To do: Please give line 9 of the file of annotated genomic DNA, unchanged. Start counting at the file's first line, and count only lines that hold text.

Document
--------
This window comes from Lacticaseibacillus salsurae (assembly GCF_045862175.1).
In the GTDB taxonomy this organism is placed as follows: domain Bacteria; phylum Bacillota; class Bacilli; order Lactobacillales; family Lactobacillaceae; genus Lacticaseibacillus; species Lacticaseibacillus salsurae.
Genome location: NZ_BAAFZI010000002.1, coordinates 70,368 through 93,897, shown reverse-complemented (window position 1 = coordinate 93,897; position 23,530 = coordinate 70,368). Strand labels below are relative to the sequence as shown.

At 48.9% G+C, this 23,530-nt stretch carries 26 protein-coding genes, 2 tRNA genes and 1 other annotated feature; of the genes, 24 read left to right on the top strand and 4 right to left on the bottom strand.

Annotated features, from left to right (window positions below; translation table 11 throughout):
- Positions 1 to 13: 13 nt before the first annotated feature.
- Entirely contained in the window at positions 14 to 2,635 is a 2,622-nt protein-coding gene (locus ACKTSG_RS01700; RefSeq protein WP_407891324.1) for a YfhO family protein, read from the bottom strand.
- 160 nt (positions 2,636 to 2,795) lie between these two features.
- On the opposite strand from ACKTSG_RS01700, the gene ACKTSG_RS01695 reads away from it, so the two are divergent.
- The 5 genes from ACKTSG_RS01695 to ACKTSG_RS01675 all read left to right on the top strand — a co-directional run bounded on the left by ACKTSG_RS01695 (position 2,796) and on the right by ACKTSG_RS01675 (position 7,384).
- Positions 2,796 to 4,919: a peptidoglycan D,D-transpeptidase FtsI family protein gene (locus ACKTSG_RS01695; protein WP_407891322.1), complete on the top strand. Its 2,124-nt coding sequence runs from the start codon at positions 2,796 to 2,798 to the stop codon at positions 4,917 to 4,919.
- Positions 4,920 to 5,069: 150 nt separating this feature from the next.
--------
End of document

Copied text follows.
- On the opposite strand from ACKTSG_RS01700, the gene ACKTSG_RS01695 reads away from it, so the two are divergent.